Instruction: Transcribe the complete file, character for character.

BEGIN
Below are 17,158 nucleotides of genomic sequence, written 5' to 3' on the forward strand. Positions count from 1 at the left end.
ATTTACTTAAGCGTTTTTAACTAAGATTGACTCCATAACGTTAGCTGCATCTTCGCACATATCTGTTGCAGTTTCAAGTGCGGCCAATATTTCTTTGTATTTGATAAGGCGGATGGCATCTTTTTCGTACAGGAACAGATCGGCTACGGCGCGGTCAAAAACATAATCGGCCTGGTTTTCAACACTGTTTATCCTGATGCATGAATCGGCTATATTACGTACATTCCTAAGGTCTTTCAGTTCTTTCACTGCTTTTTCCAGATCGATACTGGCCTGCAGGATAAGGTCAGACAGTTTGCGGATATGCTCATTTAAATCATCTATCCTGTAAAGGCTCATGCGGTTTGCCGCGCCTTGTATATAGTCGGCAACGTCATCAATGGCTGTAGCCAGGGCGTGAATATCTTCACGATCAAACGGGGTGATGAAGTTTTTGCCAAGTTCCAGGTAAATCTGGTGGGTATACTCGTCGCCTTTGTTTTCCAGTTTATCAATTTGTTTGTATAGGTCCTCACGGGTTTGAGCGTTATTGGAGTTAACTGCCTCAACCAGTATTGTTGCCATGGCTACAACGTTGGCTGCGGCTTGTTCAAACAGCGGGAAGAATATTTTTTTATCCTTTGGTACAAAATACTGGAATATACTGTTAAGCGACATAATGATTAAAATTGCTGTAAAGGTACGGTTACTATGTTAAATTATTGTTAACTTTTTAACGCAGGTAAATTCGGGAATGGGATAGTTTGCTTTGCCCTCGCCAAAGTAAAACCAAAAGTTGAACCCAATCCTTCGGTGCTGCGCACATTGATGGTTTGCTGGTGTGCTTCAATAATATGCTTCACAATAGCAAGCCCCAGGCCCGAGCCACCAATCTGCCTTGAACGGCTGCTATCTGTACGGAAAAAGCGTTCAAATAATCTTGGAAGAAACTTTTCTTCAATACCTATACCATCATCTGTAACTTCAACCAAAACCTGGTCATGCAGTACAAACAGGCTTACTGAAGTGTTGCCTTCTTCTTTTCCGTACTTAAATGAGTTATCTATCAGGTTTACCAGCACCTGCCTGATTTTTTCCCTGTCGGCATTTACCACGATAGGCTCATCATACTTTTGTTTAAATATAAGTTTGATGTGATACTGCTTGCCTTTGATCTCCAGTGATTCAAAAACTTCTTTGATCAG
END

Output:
Below are 17,158 nucleotides of genomic sequence, written 5' to 3' on the forward strand. Positions count from 1 at the left end.
ATTTACTTAAGCGTTTTTAACTAAGATTGACTCCATAACGTTAGCTGCATCTTCGCACATATCTGTTGCAGTTTCAAGTGCGGCCAATATTTCTTTGTATTTGATAAGGCGGATGGCATCTTTTTCGTACAGGAACAGATCGGCTACGGCGCGGTCAAAAACATAATCGGCCTGGTTTTCAACACTGTTTATCCTGATGCATGAATCGGCTATATTACGTACATTCCTAAGGTCTTTCAGTTCTTTCACTGCTTTTTCCAGATCGATACTGGCCTGCAGGATAAGGTCAGACAGTTTGCGGATATGCTCATTTAAATCATCTATCCTGTAAAGGCTCATGCGGTTTGCCGCGCCTTGTATATAGTCGGCAACGTCATCAATGGCTGTAGCCAGGGCGTGAATATCTTCACGATCAAACGGGGTGATGAAGTTTTTGCCAAGTTCCAGGTAAATCTGGTGGGTATACTCGTCGCCTTTGTTTTCCAGTTTATCAATTTGTTTGTATAGGTCCTCACGGGTTTGAGCGTTATTGGAGTTAACTGCCTCAACCAGTATTGTTGCCATGGCTACAACGTTGGCTGCGGCTTGTTCAAACAGCGGGAAGAATATTTTTTTATCCTTTGGTACAAAATACTGGAATATACTGTTAAGCGACATAATGATTAAAATTGCTGTAAAGGTACGGTTACTATGTTAAATTATTGTTAACTTTTTAACGCAGGTAAATTCGGGAATGGGATAGTTTGCTTTGCCCTCGCCAAAGTAAAACCAAAAGTTGAACCCAATCCTTCGGTGCTGCGCACATTGATGGTTTGCTGGTGTGCTTCAATAATATGCTTCACAATAGCAAGCCCCAGGCCCGAGCCACCAATCTGCCTTGAACGGCTGCTATCTGTACGGAAAAAGCGTTCAAATAATCTTGGAAGAAACTTTTCTTCAATACCTATACCATCATCTGTAACTTCAACCAAAACCTGGTCATGCAGTACAAACAGGCTTACTGAAGTGTTGCCTTCTTCTTTTCCGTACTTAAATGAGTTATCTATCAGGTTTACCAGCACCTGCCTGATTTTTTCCCTGTCGGCATTTACCACGATAGGCTCATCATACTTTTGTTTAAATATAAGTTTGATGTGATACTGCTTGCCTTTGATCTCCAGTGATTCAAAAACTTCTTTGATCAG